Finally, it is critical for the company to update and test its incident response procedure and playbooks. Companies need to specify know how to react if an employee working from home has a laptop that is infected with a malware such as ransomware – what should the employee do? Should he/she shutdown the laptop? Or wait for someone from the IT department to collect and examine the device?

All these are possible scenarios and responses must be defined beforehand and detailed procedural steps have to be clearly spelled out in the manuals to mitigate the consequences of attacks.


Ongoing security awareness training must be conducted to keep employees updated about the security risks they are exposed to and help them understand how these risks can impact business continuity and ultimately the company brand image.

Below are a few topic suggestions for the security awareness sessions:

  • Using a private home network as opposed to a guest network;
  • New types of Social Engineering like phishing and vishing;
  • Best practices for email and web behaviour; and
  • Home network device security.

Lastly, testing the effectiveness of awareness is very important, and the undermentioned processes tend to buttress same. Listed below are a few suggestions for reinforcing security awareness:

  • Perform phishing simulations;
  • Monitor the number of reported anomalies from users; and
  • Test awareness of guidelines for safe web browsing.


In terms of technology solutions, different controls can be implemented based on the following scenarios:

  1. Employees using their own devices to access the business environment.
  2. Employees using corporate devices to access the business environment.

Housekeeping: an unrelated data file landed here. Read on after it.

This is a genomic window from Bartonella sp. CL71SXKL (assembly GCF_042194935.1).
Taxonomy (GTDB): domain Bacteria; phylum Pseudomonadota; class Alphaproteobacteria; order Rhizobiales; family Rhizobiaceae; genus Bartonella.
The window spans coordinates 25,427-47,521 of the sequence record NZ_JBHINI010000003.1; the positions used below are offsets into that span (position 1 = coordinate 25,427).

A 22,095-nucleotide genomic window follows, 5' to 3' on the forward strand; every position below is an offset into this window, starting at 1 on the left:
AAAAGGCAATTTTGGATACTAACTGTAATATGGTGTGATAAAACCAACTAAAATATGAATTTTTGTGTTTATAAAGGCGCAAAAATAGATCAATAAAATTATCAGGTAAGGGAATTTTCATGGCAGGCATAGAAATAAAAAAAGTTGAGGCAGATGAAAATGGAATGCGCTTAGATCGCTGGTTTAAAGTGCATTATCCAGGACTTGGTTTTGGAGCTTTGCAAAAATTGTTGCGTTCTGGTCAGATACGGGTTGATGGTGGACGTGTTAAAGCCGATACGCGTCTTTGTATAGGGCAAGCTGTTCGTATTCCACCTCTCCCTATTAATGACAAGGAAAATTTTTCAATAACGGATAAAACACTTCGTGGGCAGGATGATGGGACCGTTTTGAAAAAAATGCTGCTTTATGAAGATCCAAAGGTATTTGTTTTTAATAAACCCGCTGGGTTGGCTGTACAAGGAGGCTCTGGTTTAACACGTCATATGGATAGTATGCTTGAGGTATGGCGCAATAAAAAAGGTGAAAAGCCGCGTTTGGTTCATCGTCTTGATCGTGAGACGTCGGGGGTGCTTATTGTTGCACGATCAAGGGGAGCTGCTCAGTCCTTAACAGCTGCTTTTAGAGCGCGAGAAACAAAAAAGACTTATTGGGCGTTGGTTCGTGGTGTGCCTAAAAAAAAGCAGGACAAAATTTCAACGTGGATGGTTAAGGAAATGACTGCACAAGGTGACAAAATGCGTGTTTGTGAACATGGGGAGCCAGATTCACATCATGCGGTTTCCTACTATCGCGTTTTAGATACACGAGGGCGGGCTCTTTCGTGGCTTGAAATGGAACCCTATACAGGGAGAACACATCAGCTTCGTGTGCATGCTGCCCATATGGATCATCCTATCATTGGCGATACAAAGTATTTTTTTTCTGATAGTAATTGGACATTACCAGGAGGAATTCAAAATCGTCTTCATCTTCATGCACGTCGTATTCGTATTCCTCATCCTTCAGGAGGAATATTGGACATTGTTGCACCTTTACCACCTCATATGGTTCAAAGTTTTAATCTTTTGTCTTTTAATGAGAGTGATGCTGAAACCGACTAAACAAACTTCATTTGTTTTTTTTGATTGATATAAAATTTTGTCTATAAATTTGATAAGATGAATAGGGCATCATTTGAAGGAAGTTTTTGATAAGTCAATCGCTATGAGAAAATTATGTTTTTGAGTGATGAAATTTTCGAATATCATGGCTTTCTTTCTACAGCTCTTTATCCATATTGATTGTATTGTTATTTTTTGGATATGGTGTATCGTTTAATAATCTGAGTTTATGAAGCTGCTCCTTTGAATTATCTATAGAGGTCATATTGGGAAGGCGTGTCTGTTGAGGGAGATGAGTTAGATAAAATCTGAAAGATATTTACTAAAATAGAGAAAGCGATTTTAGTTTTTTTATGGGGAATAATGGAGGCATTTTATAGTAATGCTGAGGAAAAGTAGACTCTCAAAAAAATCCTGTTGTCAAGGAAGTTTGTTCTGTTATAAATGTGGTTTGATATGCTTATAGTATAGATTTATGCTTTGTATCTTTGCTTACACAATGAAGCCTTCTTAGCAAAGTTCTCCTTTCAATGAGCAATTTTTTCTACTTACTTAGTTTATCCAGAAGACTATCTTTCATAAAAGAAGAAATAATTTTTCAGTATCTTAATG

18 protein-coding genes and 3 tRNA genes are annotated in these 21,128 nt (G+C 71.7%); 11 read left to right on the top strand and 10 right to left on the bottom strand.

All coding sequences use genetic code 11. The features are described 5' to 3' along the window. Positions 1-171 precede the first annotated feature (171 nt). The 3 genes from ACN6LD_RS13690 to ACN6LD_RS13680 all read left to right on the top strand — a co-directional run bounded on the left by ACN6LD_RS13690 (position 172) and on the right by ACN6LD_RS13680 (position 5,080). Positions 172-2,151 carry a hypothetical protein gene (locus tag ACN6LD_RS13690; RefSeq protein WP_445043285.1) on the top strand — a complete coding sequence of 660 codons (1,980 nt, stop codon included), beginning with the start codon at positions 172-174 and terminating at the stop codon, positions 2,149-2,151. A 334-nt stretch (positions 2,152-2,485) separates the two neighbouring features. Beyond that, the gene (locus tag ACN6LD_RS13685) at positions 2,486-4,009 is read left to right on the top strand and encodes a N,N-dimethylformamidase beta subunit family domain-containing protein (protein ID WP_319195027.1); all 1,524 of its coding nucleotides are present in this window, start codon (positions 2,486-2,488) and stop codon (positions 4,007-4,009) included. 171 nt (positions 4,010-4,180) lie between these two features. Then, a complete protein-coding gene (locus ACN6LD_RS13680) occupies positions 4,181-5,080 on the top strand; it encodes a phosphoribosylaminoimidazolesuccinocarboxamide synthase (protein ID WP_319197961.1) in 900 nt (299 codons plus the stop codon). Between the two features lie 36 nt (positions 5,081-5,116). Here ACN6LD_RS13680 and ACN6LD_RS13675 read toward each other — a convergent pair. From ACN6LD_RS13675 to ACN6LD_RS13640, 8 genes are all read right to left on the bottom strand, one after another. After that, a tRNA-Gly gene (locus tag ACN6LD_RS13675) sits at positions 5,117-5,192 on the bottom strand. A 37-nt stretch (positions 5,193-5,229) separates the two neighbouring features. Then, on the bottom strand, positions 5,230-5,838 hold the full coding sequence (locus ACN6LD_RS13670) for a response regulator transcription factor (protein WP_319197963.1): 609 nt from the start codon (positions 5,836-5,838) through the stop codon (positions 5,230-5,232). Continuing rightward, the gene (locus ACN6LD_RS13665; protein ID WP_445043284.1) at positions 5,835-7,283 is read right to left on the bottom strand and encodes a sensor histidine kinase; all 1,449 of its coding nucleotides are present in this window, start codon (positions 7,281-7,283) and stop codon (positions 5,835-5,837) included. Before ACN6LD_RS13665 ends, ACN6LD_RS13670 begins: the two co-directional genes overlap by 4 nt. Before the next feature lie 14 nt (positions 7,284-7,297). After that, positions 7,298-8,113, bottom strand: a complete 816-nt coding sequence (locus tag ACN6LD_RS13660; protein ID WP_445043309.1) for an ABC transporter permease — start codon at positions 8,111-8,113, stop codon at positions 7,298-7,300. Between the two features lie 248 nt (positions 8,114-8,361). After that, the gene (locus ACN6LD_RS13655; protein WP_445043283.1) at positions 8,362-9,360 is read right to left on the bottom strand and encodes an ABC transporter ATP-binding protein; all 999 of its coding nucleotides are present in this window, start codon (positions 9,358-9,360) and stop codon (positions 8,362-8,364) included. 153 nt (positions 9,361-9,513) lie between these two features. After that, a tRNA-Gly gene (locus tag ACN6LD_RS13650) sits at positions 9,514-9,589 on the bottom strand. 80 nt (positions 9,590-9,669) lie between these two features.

3. Employee using their own or corporate devices to access the company Cloud environment.

For scenario 1 (i.e. employees using their own devices to access the business environment), the suggested solution is to implement a Virtual Desktop Environment. The latter will accommodate for an increasing number of remote workers. The user gets a desktop designed as per his/her individual profile with access to only required applications. Also, this system should have Multi-Factor Authentication (MFA) enabled.

This implementation represents numerous advantages such as:

  • User access is tightly controlled;
  • Propagation of malware is more difficult; and
  • It is easier to contain incidents.

For scenario 2 (i.e. employees using corporate devices to access the business environment), the suggested controls are as follows:

  • Access given only through Virtual Private Network [VPN] with MFA enabled;
  • Install Mobile Device Management [MDM] on corporate devices with stringent policies enabled;
  • Controlled Internet access through web security;
  • Remote patching [or Virtual Patching] to be done for the devices;
  • Remote log monitoring to be carried out;
  • Conditional access to be enabled; and
  • Data Loss Prevention [DLP] to be enforced.

For scenario 3 (i.e. employees using their own or corporate devices to access the company Cloud environment), the suggested controls are as follows:

  • Have MFA enabled on the Cloud system;
  • Have conditional access enabled;
  • Have Cloud App security [preferably with sandboxing] enabled to scan for malware;
  • Have DLP enabled;
  • Harden the Cloud environment as per best practices; and
  • Enable advance threat protection for email access.

It is important for companies to actively manage their cybersecurity when working remotely. While there are big changes affecting businesses at the moment, security should never be compromised and may, in fact, need more attention as we bed down our new ways of working. These tough times are making us stronger as we close the gaps and vulnerabilities in our company security; which is ultimately a good thing.

Even if organisations have created more flexible remote-work policies to better accommodate the needs of their employees in the short-term, they must ensure that their teleworking strategies are robust and can support secure remote connectivity in the long-term. In fact, remote-work may be a bigger part of the corporate strategies of the future that was previously anticipated.

[To read more by Bank One on the theme of work from home, click here to access their Head of HR Priscilla Mutty‘s perspective under a blog titled ‘Adjusting to the new working environment’]